Unsurprisingly, Defense Secretary Leon Panetta used his press conference yesterday to push Congress to amend the Budget Control Act to avoid sequestration, the across-the-board cuts in the Pentagon’s budget due next January, which would roughly double the cuts outlined here. I have argued that these pleas seem to play into Republicans’ hand in the coming budget negotiations. Readers should also know that the Pentagon could avoid the “meat-axe” nature of sequestration (to use Panetta’s language) by budgeting at the level sequestration would accomplish, roughly $492 billion, or about what non-war defense spending was in 2007. That would let the Pentagon choose how to make cuts. The strategic insights guiding these minor cuts could be exploited to make those larger ones.

Cross-posted from the Skeptics at the National Interest.

Thoughts on the F-35’s Extra Engine

I’m a bit late to the party in commenting on the passage of the Rooney Amendment, a successful effort on the part of 2nd-term Republican Tom Rooney (R-Fla.) to strip funding for the F-136, an engine that the Pentagon doesn’t want for the F-35 Joint Strike Fighter.

A few additional thoughts: unlike nearly all other amendments to the CR, Rooney’s passed, and fairly easily. Part of the reason is strong administration support for the effort, key especially to securing votes from Democrats – those who don’t have F-136 plants in their districts, that is. But Gates had signaled his displeasure many times previously, so that alone doesn’t explain this rare victory for budget hawks.

I would guess that an additional factor is the slew of new Republicans elected on a platform of fiscal prudence. Having Rooney as a champion for the cause certainly helped, with 110 Republicans voting for the amendment (vote tally here). A majority within the GOP still treat weapons contractors with kid gloves, but claiming that every single weapon system is essential to the nation’s survival can get pretty laughable, especially when the Secretary of Defense and all the relevant uniformed officers disagree. 

(Speaking of laughable, wouldn’t it be absurd for the Obama administration to threaten to veto the CR because it now has too little money for the Pentagon? Wait. That happened.)

Much as I would like to dwell on the defeat of the F-136 in the House, however, I am sobered by the reality of budgeting for the military. This is hardly the final blow in this battle. Opponents and supporters of the extra engine in the Senate have already lined up their forces. The engine might yet re-emerge. And we must not lose sight of the fact that the total amount saved – $450 million – is tiny relative to the Pentagon’s budget of around $540 billion in this fiscal year. Perhaps rather than debating the need for a second engine, we should be debating the need for a plane that is grossly over budget, badly behind schedule, and riddled with performance problems?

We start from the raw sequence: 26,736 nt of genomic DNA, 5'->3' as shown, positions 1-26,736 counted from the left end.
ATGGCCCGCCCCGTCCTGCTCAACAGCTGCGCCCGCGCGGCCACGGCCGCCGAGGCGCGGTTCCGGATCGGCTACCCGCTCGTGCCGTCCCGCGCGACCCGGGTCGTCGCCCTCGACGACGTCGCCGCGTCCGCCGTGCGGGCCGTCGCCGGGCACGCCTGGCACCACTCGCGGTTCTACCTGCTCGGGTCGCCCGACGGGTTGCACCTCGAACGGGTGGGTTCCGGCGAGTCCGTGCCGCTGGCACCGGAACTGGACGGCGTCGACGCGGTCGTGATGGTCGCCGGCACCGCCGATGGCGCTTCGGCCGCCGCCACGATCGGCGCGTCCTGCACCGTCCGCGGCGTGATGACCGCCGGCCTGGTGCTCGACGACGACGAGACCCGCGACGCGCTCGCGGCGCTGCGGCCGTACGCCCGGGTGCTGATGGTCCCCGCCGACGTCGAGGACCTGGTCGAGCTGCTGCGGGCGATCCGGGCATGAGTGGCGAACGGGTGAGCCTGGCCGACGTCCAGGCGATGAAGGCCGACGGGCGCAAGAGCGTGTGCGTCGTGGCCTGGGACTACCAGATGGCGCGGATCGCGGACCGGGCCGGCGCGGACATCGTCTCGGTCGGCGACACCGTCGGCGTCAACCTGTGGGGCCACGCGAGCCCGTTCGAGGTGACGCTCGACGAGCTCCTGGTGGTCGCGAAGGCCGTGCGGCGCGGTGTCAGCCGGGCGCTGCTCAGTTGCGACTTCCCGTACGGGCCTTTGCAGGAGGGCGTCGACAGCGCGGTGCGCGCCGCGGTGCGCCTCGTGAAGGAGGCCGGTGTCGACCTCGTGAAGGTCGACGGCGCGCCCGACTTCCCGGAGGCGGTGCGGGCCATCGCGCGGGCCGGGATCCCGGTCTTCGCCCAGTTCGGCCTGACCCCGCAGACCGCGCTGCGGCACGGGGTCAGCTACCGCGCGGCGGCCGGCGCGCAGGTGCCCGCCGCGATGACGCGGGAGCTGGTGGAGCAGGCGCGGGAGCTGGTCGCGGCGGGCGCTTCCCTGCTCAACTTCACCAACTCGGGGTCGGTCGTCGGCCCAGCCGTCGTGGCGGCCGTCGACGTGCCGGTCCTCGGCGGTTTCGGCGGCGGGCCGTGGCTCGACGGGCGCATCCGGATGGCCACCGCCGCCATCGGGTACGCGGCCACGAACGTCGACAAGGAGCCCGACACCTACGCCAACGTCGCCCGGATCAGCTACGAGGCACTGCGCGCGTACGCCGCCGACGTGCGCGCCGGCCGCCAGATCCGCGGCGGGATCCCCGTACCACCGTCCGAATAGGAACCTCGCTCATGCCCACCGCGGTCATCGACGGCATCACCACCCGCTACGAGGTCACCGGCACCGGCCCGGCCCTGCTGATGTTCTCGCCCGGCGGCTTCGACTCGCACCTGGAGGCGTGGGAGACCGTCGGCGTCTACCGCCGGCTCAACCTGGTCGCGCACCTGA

So kudos to Congressman Rooney for leading this fight, but there is still much, much more to do to bring military spending down to reasonable levels. (For example, removing U.S. troops from Europe, a policy that already enjoys considerable support.)

Cut (Really Cut) Military Spending

Today ForeignPolicy.com has a feature article examining possible “Plan B’s for Obama,” with contributions coming from numerous experts. My contribution to the feature is titled “Cut (Really Cut) Military Spending.”

It is time for President Obama and the administration to finally notice the increasing calls—from across the political spectrum—that the Pentagon’s budget should not be off limits when reducing the deficit.  From the Foreign Policy article:

Despite all the hype about Defense Secretary Robert Gates and his cuts of big-ticket military projects, the Pentagon’s $680 billion budget is actually slated to increase in coming years. This is unconscionable at a time when taxpayers are under enormous stress and when the U.S. government must reduce spending across the board. Barack Obama can save big bucks without undermining U.S. security – but only if he refocuses the military on a few, core missions.

The hawks will scream, but America will be just fine. Obama can capitalize on the country’s unique advantages – wide oceans to the east and west, friendly neighbors to the north and south, a dearth of powerful enemies globally, and the wealth to adapt to dangers as they arise – by adopting a grand strategy of restraint. The United States could shed the burden of defending other countries that are able to defend themselves, abandon futile efforts to fix failed states, and focus on those security challenges that pose the greatest threat to America. A strategic shift of this magnitude will not only reduce conflict and make the United States safer, but it will enable Obama to reshape the military to suit this more modest set of objectives, at a price that’s far easier for taxpayers to swallow.

Click here to read the full article

Ed Morrissey on The Struggle to Limit Government